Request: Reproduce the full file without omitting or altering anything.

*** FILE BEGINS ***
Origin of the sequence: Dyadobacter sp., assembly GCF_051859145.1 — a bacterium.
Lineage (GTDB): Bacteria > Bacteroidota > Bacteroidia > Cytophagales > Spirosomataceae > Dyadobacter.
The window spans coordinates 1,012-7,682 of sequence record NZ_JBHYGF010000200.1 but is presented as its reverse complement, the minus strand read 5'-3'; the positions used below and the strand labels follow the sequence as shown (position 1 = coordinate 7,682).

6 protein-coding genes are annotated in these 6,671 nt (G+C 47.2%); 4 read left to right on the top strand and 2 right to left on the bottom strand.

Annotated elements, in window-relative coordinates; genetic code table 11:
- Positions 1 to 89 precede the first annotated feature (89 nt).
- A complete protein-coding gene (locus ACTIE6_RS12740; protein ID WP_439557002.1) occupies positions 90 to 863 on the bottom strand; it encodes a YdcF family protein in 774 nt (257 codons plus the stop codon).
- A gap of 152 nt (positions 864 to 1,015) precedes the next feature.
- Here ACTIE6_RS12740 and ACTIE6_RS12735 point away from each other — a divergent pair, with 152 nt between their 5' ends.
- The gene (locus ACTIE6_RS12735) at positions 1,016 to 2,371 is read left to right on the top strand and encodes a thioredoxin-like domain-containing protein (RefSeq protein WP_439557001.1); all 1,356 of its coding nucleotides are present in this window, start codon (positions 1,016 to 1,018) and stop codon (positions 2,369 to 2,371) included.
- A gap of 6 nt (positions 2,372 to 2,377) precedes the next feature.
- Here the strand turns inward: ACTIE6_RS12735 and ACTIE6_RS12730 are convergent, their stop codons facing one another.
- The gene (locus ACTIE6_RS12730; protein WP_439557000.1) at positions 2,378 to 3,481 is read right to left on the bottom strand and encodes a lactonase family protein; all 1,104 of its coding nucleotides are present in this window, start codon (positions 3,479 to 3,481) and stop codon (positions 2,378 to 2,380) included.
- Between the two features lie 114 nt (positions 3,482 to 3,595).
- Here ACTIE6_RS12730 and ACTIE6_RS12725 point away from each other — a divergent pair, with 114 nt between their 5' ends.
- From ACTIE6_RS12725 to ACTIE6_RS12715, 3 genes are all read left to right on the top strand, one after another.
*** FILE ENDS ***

Origin of the sequence: Dyadobacter sp., assembly GCF_051859145.1 — a bacterium.
Lineage (GTDB): Bacteria > Bacteroidota > Bacteroidia > Cytophagales > Spirosomataceae > Dyadobacter.
The window spans coordinates 1,012-7,682 of sequence record NZ_JBHYGF010000200.1 but is presented as its reverse complement, the minus strand read 5'-3'; the positions used below and the strand labels follow the sequence as shown (position 1 = coordinate 7,682).

6 protein-coding genes are annotated in these 6,671 nt (G+C 47.2%); 4 read left to right on the top strand and 2 right to left on the bottom strand.

Annotated elements, in window-relative coordinates; genetic code table 11:
- Positions 1 to 89 precede the first annotated feature (89 nt).
- A complete protein-coding gene (locus ACTIE6_RS12740; protein ID WP_439557002.1) occupies positions 90 to 863 on the bottom strand; it encodes a YdcF family protein in 774 nt (257 codons plus the stop codon).
- A gap of 152 nt (positions 864 to 1,015) precedes the next feature.
- Here ACTIE6_RS12740 and ACTIE6_RS12735 point away from each other — a divergent pair, with 152 nt between their 5' ends.
- The gene (locus ACTIE6_RS12735) at positions 1,016 to 2,371 is read left to right on the top strand and encodes a thioredoxin-like domain-containing protein (RefSeq protein WP_439557001.1); all 1,356 of its coding nucleotides are present in this window, start codon (positions 1,016 to 1,018) and stop codon (positions 2,369 to 2,371) included.
- A gap of 6 nt (positions 2,372 to 2,377) precedes the next feature.
- Here the strand turns inward: ACTIE6_RS12735 and ACTIE6_RS12730 are convergent, their stop codons facing one another.
- The gene (locus ACTIE6_RS12730; protein WP_439557000.1) at positions 2,378 to 3,481 is read right to left on the bottom strand and encodes a lactonase family protein; all 1,104 of its coding nucleotides are present in this window, start codon (positions 3,479 to 3,481) and stop codon (positions 2,378 to 2,380) included.
- Between the two features lie 114 nt (positions 3,482 to 3,595).
- Here ACTIE6_RS12730 and ACTIE6_RS12725 point away from each other — a divergent pair, with 114 nt between their 5' ends.
- From ACTIE6_RS12725 to ACTIE6_RS12715, 3 genes are all read left to right on the top strand, one after another.